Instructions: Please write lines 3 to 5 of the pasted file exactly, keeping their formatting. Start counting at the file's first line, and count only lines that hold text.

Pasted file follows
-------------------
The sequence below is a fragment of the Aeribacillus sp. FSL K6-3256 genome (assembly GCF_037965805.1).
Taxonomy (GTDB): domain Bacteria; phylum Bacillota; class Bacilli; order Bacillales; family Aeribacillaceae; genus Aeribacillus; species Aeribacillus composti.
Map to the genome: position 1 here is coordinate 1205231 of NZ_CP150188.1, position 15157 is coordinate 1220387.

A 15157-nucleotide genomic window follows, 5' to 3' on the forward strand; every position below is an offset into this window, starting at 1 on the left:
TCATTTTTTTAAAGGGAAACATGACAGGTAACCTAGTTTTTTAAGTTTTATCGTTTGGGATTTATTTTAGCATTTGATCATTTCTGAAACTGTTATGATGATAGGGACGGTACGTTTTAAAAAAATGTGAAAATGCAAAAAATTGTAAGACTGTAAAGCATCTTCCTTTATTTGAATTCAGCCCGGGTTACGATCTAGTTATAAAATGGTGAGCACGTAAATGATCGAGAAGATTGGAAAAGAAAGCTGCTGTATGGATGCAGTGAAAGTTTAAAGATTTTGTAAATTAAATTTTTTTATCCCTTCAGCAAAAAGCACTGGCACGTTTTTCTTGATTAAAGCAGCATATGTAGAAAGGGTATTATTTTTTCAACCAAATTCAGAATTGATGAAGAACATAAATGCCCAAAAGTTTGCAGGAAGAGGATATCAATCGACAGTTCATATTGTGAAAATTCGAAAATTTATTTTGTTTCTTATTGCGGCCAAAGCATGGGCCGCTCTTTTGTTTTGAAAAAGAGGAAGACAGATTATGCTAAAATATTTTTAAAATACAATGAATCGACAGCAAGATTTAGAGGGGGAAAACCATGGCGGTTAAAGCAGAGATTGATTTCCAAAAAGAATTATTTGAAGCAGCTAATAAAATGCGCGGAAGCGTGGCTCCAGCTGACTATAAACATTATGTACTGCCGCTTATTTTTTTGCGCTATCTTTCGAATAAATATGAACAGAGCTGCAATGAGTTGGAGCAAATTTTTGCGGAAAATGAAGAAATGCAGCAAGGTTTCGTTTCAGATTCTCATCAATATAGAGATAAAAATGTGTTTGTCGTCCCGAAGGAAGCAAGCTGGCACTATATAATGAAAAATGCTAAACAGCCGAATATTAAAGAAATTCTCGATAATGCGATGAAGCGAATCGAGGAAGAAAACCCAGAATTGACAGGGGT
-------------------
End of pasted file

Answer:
Map to the genome: position 1 here is coordinate 1205231 of NZ_CP150188.1, position 15157 is coordinate 1220387.

A 15157-nucleotide genomic window follows, 5' to 3' on the forward strand; every position below is an offset into this window, starting at 1 on the left:
TCATTTTTTTAAAGGGAAACATGACAGGTAACCTAGTTTTTTAAGTTTTATCGTTTGGGATTTATTTTAGCATTTGATCATTTCTGAAACTGTTATGATGATAGGGACGGTACGTTTTAAAAAAATGTGAAAATGCAAAAAATTGTAAGACTGTAAAGCATCTTCCTTTATTTGAATTCAGCCCGGGTTACGATCTAGTTATAAAATGGTGAGCACGTAAATGATCGAGAAGATTGGAAAAGAAAGCTGCTGTATGGATGCAGTGAAAGTTTAAAGATTTTGTAAATTAAATTTTTTTATCCCTTCAGCAAAAAGCACTGGCACGTTTTTCTTGATTAAAGCAGCATATGTAGAAAGGGTATTATTTTTTCAACCAAATTCAGAATTGATGAAGAACATAAATGCCCAAAAGTTTGCAGGAAGAGGATATCAATCGACAGTTCATATTGTGAAAATTCGAAAATTTATTTTGTTTCTTATTGCGGCCAAAGCATGGGCCGCTCTTTTGTTTTGAAAAAGAGGAAGACAGATTATGCTAAAATATTTTTAAAATACAATGAATCGACAGCAAGATTTAGAGGGGGAAAACCATGGCGGTTAAAGCAGAGATTGATTTCCAAAAAGAATTATTTGAAGCAGCTAATAAAATGCGCGGAAGCGTGGCTCCAGCTGACTATAAACATTATGTACTGCCGCTTATTTTTTTGCGCTATCTTTCGAATAAATATGAACAGAGCTGCAATGAGTTGGAGCAAATTTTTGCGGAAAATGAAGAAATGCAGCAAGGTTTCGTTTCAGATTCTCATCAATATAGAGATAAAAATGTGTTTGTCGTCCCGAAGGAAGCAAGCTGGCACTATATAATGAAAAATGCTAAACAGCCGAATATTAAAGAAATTCTCGATAATGCGATGAAGCGAATCGAGGAAGAAAACCCAGAATTGACAGGGGT